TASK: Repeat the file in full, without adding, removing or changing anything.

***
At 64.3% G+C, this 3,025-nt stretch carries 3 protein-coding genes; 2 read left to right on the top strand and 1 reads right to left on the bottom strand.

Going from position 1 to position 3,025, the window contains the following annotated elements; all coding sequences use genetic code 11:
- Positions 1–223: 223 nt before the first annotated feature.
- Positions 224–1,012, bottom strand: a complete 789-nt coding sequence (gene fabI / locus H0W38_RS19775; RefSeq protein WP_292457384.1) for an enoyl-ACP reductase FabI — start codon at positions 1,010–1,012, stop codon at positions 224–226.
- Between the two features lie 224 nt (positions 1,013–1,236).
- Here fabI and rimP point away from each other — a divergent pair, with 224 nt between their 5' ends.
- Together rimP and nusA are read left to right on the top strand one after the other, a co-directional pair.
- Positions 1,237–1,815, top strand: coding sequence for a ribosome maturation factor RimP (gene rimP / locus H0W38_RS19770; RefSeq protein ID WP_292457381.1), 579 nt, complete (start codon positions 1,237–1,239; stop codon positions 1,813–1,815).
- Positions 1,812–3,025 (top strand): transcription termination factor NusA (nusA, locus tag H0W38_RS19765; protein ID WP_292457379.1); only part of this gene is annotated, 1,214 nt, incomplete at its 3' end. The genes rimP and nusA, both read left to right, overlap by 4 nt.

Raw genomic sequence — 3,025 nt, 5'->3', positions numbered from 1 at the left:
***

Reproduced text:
At 64.3% G+C, this 3,025-nt stretch carries 3 protein-coding genes; 2 read left to right on the top strand and 1 reads right to left on the bottom strand.

Going from position 1 to position 3,025, the window contains the following annotated elements; all coding sequences use genetic code 11:
- Positions 1–223: 223 nt before the first annotated feature.
- Positions 224–1,012, bottom strand: a complete 789-nt coding sequence (gene fabI / locus H0W38_RS19775; RefSeq protein WP_292457384.1) for an enoyl-ACP reductase FabI — start codon at positions 1,010–1,012, stop codon at positions 224–226.
- Between the two features lie 224 nt (positions 1,013–1,236).
- Here fabI and rimP point away from each other — a divergent pair, with 224 nt between their 5' ends.
- Together rimP and nusA are read left to right on the top strand one after the other, a co-directional pair.
- Positions 1,237–1,815, top strand: coding sequence for a ribosome maturation factor RimP (gene rimP / locus H0W38_RS19770; RefSeq protein ID WP_292457381.1), 579 nt, complete (start codon positions 1,237–1,239; stop codon positions 1,813–1,815).
- Positions 1,812–3,025 (top strand): transcription termination factor NusA (nusA, locus tag H0W38_RS19765; protein ID WP_292457379.1); only part of this gene is annotated, 1,214 nt, incomplete at its 3' end. The genes rimP and nusA, both read left to right, overlap by 4 nt.

Raw genomic sequence — 3,025 nt, 5'->3', positions numbered from 1 at the left: